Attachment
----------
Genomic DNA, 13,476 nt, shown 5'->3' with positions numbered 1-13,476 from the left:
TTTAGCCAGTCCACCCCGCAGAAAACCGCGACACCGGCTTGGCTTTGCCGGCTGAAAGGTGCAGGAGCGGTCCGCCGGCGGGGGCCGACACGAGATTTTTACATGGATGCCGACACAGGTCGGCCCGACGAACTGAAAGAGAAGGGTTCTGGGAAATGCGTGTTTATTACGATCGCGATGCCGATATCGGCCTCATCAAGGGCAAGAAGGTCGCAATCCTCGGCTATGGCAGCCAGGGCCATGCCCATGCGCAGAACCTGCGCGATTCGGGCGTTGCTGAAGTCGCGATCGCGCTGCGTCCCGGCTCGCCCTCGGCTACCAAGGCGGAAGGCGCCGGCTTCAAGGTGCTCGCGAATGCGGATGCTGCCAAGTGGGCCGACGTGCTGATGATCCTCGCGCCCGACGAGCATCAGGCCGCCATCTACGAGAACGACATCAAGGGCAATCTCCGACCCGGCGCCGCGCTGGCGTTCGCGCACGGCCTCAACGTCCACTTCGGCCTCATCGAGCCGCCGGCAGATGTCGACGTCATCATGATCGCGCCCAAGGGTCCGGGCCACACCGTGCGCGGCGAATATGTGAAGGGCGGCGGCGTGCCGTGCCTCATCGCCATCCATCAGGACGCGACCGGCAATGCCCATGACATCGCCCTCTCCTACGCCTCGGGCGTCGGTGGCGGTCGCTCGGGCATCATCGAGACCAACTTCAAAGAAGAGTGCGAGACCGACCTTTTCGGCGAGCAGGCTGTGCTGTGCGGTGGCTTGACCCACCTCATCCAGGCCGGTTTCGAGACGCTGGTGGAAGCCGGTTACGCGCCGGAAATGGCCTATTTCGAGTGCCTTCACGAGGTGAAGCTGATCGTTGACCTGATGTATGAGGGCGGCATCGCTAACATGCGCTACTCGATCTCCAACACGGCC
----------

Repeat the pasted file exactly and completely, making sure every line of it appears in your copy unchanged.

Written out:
Genomic DNA, 13,476 nt, shown 5'->3' with positions numbered 1-13,476 from the left:
TTTAGCCAGTCCACCCCGCAGAAAACCGCGACACCGGCTTGGCTTTGCCGGCTGAAAGGTGCAGGAGCGGTCCGCCGGCGGGGGCCGACACGAGATTTTTACATGGATGCCGACACAGGTCGGCCCGACGAACTGAAAGAGAAGGGTTCTGGGAAATGCGTGTTTATTACGATCGCGATGCCGATATCGGCCTCATCAAGGGCAAGAAGGTCGCAATCCTCGGCTATGGCAGCCAGGGCCATGCCCATGCGCAGAACCTGCGCGATTCGGGCGTTGCTGAAGTCGCGATCGCGCTGCGTCCCGGCTCGCCCTCGGCTACCAAGGCGGAAGGCGCCGGCTTCAAGGTGCTCGCGAATGCGGATGCTGCCAAGTGGGCCGACGTGCTGATGATCCTCGCGCCCGACGAGCATCAGGCCGCCATCTACGAGAACGACATCAAGGGCAATCTCCGACCCGGCGCCGCGCTGGCGTTCGCGCACGGCCTCAACGTCCACTTCGGCCTCATCGAGCCGCCGGCAGATGTCGACGTCATCATGATCGCGCCCAAGGGTCCGGGCCACACCGTGCGCGGCGAATATGTGAAGGGCGGCGGCGTGCCGTGCCTCATCGCCATCCATCAGGACGCGACCGGCAATGCCCATGACATCGCCCTCTCCTACGCCTCGGGCGTCGGTGGCGGTCGCTCGGGCATCATCGAGACCAACTTCAAAGAAGAGTGCGAGACCGACCTTTTCGGCGAGCAGGCTGTGCTGTGCGGTGGCTTGACCCACCTCATCCAGGCCGGTTTCGAGACGCTGGTGGAAGCCGGTTACGCGCCGGAAATGGCCTATTTCGAGTGCCTTCACGAGGTGAAGCTGATCGTTGACCTGATGTATGAGGGCGGCATCGCTAACATGCGCTACTCGATCTCCAACACGGCC